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Wi-Fi tweaks for speed freaks: 2013 edition

Brian Nadel | June 25, 2013
How many devices do you have on your home Wi-Fi? That many? Here are some strategies for optimizing your wireless performance.

There is another way, though, that often works for long, narrow houses like mine. While the WA12 is an omni-directional antenna that pushes the signal out in roughly a spherical pattern in every direction, there are also directional antennas that send most of the signal in one direction.

Hawking Technology HAI6SDP Indoor Directional Antenna

I installed a pair of Hawking Technology HAI6SDP directional antennas (which retail for about $50). They aren't as powerful as the WA12, but you can aim their coverage where you need it. You need to be careful pointing them because the beam of connectivity varies based on where they're pointed. I set them up to push the signal across the house.

There is also a security advantage to using directional antennas: The Wi-Fi network's footprint better matches the house so that there is less signal "leaking" out of the north end of the house. This makes the network less prone to being invaded by a roving hacker.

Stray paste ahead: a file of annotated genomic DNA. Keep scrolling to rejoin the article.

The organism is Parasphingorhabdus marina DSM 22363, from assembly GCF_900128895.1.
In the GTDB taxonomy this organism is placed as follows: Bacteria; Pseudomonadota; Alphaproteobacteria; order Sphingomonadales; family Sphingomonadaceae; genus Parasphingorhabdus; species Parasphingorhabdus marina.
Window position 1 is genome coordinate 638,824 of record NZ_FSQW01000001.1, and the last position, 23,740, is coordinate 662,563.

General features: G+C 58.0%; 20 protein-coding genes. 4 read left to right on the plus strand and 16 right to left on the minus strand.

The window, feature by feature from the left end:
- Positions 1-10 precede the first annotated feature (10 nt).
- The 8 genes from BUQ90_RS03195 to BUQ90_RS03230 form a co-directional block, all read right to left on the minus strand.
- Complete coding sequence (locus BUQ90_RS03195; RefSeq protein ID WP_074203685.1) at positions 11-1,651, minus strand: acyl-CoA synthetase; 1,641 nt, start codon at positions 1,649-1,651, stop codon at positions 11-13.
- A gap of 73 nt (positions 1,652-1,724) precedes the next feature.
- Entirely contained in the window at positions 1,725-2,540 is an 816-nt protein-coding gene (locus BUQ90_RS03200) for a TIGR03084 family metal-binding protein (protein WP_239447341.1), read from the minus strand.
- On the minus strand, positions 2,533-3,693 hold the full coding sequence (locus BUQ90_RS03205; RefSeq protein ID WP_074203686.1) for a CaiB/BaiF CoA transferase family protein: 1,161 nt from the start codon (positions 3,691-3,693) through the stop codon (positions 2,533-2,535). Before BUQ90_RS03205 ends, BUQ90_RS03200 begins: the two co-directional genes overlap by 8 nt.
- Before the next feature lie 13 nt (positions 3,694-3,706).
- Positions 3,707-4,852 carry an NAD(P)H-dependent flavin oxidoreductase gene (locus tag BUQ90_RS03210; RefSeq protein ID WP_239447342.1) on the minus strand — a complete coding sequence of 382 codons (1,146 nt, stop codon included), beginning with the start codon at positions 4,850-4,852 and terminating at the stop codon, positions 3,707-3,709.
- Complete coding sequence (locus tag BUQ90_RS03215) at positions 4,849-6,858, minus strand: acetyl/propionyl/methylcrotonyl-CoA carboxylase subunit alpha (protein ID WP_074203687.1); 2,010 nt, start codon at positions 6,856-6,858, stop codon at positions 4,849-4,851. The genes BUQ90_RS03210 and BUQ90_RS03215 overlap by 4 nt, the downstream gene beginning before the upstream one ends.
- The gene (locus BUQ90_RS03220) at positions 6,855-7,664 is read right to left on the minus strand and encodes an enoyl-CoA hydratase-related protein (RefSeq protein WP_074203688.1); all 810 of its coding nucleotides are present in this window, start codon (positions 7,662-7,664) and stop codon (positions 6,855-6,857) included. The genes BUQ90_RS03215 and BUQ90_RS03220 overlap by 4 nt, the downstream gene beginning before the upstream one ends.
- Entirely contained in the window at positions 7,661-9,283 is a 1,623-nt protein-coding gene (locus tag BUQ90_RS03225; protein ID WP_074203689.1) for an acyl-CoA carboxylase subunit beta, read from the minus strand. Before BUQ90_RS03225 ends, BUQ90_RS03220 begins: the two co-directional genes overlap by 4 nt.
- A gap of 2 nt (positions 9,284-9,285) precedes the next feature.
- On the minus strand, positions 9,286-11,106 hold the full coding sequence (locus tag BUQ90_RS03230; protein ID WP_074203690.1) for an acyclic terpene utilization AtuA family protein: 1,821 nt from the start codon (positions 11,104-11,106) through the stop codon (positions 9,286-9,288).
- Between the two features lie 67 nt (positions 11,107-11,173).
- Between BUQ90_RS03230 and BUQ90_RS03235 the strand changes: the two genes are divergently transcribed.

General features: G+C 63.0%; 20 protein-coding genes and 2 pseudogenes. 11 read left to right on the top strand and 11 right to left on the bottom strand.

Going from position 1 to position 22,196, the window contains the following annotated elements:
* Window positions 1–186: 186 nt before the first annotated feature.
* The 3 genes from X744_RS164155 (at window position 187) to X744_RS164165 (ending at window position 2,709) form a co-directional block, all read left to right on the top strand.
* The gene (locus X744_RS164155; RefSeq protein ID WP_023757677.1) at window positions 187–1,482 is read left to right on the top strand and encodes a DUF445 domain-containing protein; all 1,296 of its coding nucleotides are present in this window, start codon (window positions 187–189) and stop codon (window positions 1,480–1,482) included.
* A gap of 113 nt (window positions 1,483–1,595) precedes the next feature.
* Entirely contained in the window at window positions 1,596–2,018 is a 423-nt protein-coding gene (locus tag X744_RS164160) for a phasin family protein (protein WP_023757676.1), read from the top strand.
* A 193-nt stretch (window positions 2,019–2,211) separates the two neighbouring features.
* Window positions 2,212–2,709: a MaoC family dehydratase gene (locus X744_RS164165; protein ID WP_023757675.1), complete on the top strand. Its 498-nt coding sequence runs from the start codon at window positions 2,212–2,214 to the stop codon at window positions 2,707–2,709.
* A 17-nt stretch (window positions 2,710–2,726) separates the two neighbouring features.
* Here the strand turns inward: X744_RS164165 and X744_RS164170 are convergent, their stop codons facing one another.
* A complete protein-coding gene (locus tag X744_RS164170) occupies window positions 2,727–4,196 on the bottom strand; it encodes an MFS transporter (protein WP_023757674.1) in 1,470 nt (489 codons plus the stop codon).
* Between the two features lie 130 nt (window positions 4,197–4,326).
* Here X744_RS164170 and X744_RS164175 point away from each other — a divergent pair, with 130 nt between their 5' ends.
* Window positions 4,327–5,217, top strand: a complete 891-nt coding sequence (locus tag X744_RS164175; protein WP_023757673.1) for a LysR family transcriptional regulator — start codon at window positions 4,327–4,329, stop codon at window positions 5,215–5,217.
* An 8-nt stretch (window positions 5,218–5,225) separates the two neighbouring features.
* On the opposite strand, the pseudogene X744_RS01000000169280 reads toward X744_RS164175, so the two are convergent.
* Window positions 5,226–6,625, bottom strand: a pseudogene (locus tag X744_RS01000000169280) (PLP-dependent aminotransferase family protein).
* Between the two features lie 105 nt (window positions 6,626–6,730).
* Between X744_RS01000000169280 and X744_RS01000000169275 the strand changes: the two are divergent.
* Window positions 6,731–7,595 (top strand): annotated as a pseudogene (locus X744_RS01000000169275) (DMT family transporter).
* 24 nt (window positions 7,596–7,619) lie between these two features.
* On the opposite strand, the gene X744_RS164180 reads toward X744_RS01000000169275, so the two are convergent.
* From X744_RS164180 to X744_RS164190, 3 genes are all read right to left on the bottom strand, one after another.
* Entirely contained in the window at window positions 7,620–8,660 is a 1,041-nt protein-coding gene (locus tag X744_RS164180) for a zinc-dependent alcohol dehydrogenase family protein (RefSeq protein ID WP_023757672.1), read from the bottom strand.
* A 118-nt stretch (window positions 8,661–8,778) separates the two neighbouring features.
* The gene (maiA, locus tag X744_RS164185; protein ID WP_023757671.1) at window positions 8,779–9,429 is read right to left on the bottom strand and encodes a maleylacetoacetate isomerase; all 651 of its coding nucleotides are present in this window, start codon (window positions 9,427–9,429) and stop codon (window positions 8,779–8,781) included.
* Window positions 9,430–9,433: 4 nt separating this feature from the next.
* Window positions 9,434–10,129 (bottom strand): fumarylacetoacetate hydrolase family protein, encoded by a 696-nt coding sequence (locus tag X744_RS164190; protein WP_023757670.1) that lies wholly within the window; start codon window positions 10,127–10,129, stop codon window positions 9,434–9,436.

So the house was covered -- but the basement had its own issues. I had a plan for that as well.

Powerline to Wi-Fi
The final frontier for me was the basement, which had many places that were getting less than 1Mbps. This was because the kitchen floor, which the signal has to travel through, is made of concrete and is likely blocking most of the signal.

The worst spot was a guest bedroom at the south end of the basement that doubles as a gaming room with a PlayStation console connected to a TV. The area used to be a garage and has a thick layer of stone separating it from the rest of the house. The family gamers were not pleased with the situation.

To fill in this last Wi-Fi dead spot, my trick was to use the house's electrical grid and AC outlets. The Linksys PLWK400 Powerline extender ($90) uses the HomePlug AV standard to send a 2.4GHz Wi-Fi signal over the dwelling's internal power grid.

The system comes with two devices:

  • A network adapter that plugs into one of your router's Ethernet ports and into a nearby AC outlet. It then piggybacks the data onto the electricity's 60-hertz alternating current.
  • A Wi-Fi transmitter that plugs into an AC outlet elsewhere in the house and broadcasts a fresh Wi-Fi signal.

A tip: I've found that using a power strip diminishes the data signal that Powerline equipment can generate. In other words, always plug the two Powerline devices directly into AC outlets.

Linksys PLWK400 Powerline AV Wireless Network Extender Kit

In addition, Powerline devices will only work with electric wiring that is 300 feet in length and less, which is probably good enough for most homes. However, in some older homes the power cable routing can be quite convoluted, so that one outlet might work fine but another right next to it might not.


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